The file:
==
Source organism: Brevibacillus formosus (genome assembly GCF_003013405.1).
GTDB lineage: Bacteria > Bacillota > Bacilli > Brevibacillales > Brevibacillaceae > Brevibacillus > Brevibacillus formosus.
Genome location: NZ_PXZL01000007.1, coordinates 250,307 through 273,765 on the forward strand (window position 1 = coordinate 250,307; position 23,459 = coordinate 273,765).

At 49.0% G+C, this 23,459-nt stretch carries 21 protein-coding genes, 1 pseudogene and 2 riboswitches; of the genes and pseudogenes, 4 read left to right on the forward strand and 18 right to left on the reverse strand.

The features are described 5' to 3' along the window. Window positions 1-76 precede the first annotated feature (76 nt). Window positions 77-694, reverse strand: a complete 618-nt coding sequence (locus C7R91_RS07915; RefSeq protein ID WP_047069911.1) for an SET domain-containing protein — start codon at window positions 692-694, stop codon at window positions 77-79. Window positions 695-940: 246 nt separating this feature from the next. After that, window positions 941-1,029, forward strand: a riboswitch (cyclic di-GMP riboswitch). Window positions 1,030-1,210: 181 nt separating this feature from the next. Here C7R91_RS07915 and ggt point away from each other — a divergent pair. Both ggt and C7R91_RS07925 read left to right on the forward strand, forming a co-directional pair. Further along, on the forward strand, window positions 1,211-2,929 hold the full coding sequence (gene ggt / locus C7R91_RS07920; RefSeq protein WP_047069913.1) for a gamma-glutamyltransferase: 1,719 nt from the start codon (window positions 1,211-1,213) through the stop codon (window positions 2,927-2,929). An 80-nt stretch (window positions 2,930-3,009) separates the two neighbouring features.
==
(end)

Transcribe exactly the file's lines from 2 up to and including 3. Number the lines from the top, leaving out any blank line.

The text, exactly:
GTDB lineage: Bacteria > Bacillota > Bacilli > Brevibacillales > Brevibacillaceae > Brevibacillus > Brevibacillus formosus.
Genome location: NZ_PXZL01000007.1, coordinates 250,307 through 273,765 on the forward strand (window position 1 = coordinate 250,307; position 23,459 = coordinate 273,765).